annotation by Diane Sherlock
Getting Mother’s Body is an entertaining novel about Billy Beede, sixteen years old, pregnant by a man whom she discovers has children and is married to someone else. She travels from Texas to Arizona with the objective of digging up her mother’s grave to claim the jewels believed to be buried with her mother. Each chapter is told from the first person POV of one of the characters, with everyone having more than one turn. Even the dead mother, Willa Mae Beede, has chapters, mostly consisting of blues songs. We get to hear different perspectives on the same events and varying opinions of the cast of characters. It also solves the ever-present problem of exposition and backstory, allowing bits and pieces to emerge without overwhelming the narrative.
Parks writes with authority. She uses unconventional spellings, such as “yr” for “your” and “wichu” for “with you.” This device conveys the language patterns of the characters. Parks clearly thought a lot about the spellings which could have undercut the 1963 time period and looked like text messages, but the author seems aware of this danger and avoids it. The unconventional spelling did not make the book difficult to read and added authenticity to the dialogue.
Even though there were clues along the way, I did not know what to expect at the end. Parks is expert at narrative sleight of hand, redirecting the reader’s attention while laying the groundwork for a satisfying and realistic plot resolution. For one thing, she knows that there’s no such thing as absolute silence in a story. In Little Walter Little’s barbershop, “We go quiet. Just the sounds of the scissors going around our heads.” She incorporates small moments of sensory detail like these throughout the narrative, allowing the reader to get lost in the world she creates. Meanwhile, she’s building a credible sequence of events about incredible acts.
The most helpful element for my writing was on page 37. Parks has a character let us know that the mother’s jewelry was never buried with her. Normally, I’d expect to find that at the end, but she slaps it right up front in a chapter from the POV of Dill Smiles (how great is that name?), one of the dead woman’s lovers, who not only took the jewelry, but sold most of it. All of this information is repeated again at page 116, “I took them and I sold the pearls one by one, for a hell of a lot more than ten dollars a piece, to keep myself afloat and I weren’t wrong to sell them. And when I need to sell the ring, I’ll sell it.” I wasn’t sure about the repetition of information, but my best guess is that Parks tried the book with and without this reinforcement and found that she needed it in order to make the end work. It turns out to be half true. Dill did take the jewelry, but only half of that jewelry was real. There’s a great image at the end of her checking the ring, narrated by Billy, “When we rode back from LaJunta, Dill rode in the truck bed. She didn’t want to drive and she didn’t want to talk. Every once in a while she would take something out of her pocket. She reached up and ran the thing across the back of the truck cab window. It didn’t cut the glass. Teddy and June didn’t see but I seen. It was a diamond-looking ring Dill had. Then I knew Dill had tooked it from Mother and if Dill and tooked that ring then she had tooked the pearls too. Maybe real pearls maybe not real pearls, we never did find no kind of pearls at all, but I wasn’t gonna ask Dill about them while we was riding back home. I wasn’t never gonna ask her.” Amazing image, beautifully done and through action. The reader can see Dill testing the stone in the ring and, from Dill’s earlier chapters, imagine her body language and expression. Parks has laid all of the groundwork and earned every pay off for her conclusion. The reader believes that there are no jewels to be had, and thanks to another setup of the mother’s past behavior sewing valuables into hems, Billy finds the real ring and it’s a surprise, believably executed.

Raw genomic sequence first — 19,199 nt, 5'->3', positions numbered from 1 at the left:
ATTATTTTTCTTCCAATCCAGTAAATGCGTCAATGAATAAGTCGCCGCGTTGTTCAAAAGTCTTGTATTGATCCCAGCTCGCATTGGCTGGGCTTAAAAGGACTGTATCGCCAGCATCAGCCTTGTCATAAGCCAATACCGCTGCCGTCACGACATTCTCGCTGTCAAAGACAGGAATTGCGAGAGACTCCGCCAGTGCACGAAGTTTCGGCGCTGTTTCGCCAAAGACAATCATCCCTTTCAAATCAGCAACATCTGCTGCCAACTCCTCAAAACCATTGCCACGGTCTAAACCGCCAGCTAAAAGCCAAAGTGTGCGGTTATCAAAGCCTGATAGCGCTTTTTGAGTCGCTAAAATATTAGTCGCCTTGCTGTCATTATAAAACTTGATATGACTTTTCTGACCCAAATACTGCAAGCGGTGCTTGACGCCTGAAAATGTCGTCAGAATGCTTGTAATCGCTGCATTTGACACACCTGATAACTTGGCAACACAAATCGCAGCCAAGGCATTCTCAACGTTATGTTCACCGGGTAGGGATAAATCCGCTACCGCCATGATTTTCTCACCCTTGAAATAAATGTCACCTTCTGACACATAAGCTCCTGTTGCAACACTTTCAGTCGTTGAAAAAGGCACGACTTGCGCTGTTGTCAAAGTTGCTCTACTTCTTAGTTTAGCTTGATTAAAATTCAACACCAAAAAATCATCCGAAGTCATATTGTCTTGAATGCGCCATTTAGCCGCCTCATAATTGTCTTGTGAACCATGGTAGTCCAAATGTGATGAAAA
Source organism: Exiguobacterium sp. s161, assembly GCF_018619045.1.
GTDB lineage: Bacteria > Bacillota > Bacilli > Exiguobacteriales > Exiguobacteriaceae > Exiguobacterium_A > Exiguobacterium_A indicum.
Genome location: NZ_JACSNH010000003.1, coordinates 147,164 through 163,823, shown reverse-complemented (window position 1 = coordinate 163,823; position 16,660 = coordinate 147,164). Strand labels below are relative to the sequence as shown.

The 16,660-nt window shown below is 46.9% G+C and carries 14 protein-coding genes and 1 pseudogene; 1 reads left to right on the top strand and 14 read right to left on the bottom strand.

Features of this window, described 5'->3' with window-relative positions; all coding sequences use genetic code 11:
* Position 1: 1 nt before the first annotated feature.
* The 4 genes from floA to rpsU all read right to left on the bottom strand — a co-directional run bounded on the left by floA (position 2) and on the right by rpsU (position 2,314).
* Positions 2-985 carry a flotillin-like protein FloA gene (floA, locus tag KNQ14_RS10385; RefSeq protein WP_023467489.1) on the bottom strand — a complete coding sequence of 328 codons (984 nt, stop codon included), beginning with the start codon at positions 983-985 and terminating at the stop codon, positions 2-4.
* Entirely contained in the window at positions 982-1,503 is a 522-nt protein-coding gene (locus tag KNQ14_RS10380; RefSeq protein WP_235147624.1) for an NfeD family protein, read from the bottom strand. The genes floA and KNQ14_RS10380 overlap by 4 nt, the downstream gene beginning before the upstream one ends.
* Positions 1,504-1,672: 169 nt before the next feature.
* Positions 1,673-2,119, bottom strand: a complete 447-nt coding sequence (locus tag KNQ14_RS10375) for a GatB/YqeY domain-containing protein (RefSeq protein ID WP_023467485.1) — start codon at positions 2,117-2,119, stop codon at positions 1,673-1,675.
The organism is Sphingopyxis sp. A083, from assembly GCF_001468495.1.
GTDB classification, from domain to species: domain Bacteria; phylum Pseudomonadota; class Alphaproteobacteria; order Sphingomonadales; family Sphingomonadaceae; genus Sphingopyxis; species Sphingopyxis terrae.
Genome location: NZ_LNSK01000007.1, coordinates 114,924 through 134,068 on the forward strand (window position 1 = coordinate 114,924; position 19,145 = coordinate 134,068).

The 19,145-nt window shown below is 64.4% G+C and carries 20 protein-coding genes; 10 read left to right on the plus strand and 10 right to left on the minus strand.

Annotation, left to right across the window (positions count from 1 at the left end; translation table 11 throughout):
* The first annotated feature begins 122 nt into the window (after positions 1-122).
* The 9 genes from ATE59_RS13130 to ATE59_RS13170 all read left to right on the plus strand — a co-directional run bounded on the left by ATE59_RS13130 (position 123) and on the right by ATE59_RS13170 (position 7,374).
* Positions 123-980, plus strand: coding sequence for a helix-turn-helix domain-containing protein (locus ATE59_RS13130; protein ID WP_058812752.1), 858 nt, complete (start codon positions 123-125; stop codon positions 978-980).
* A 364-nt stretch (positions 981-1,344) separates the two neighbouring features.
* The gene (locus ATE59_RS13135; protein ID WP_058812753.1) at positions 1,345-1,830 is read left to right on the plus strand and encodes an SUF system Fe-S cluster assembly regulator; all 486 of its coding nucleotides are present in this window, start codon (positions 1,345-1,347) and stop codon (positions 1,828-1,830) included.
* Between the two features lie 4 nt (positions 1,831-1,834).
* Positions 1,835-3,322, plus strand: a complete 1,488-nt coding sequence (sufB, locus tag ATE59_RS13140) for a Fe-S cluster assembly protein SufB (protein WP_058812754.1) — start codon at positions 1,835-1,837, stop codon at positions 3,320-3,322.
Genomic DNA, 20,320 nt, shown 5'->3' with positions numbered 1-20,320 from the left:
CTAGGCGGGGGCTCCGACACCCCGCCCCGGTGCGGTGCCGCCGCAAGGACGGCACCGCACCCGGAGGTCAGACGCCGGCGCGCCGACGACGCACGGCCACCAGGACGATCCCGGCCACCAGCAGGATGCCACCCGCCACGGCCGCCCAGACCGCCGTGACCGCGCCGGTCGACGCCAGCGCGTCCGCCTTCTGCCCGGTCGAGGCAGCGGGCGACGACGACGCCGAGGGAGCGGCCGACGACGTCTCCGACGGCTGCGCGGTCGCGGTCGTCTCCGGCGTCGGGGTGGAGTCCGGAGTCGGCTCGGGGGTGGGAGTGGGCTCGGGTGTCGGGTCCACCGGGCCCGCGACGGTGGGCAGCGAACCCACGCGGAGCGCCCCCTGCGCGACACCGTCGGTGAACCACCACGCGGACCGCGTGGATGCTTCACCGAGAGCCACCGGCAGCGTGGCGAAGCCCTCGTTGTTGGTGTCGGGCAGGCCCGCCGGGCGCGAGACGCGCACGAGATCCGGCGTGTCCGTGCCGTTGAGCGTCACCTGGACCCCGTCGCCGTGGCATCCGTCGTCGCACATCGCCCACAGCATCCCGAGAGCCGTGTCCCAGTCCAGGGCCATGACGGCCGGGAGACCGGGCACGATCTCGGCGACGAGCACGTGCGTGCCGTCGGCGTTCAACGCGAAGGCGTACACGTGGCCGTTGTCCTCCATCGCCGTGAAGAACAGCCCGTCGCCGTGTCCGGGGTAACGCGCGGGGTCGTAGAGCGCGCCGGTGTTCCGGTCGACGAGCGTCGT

Parks also sets up multiple tensions that I found helpful to study. There is the tension of whether or not Billy will get an abortion, whether it’s too late – the choice of ‘it’ or baby – and how she would cope if she does have the baby. Parks sets up a number of obstacles to Billy getting the treasure: whether the jewels are there, that Dill seems to have them, whether to go dig up the mother, how to get to the gravesite, the reality of looking at the corpse – all very well drawn. It’s utterly believable that Billy’s perspective on life and on her mother would change when she sees the skeletal remains of her mother. Death becomes real and sharpens decisions she makes about her life. There’s the added tension throughout the book of whether or not she is her mother’s daughter. She desperately does not want to be like her mother and yet there are many ways Billy does follow in Willa Mae’s footsteps, even literally as a child in wet sand walking behind her mother. “Once, when me and Billy went to Galveston, we had our shoes off and was walking in the wet sand. Billy walked behind me putting her feet prints where my feets had already made a mark. Good Lord, I thought, my child’s following in my footsteps. But I tried not to worry. The way I see it, you can only dig a hole so deep.”
The novel is funny, wise, and heartbreaking in its sadness. Parks manages to include social commentary through an expertly woven narrative that provides a sense of justice and a satisfying conclusion. The end is not over the top, but a quiet conclusion of the twin realizations of Billy and her uncle, both transformed as they both come face to face with the decay of old ghosts, he with the obliteration of his old church and she with the reality of her mother’s death.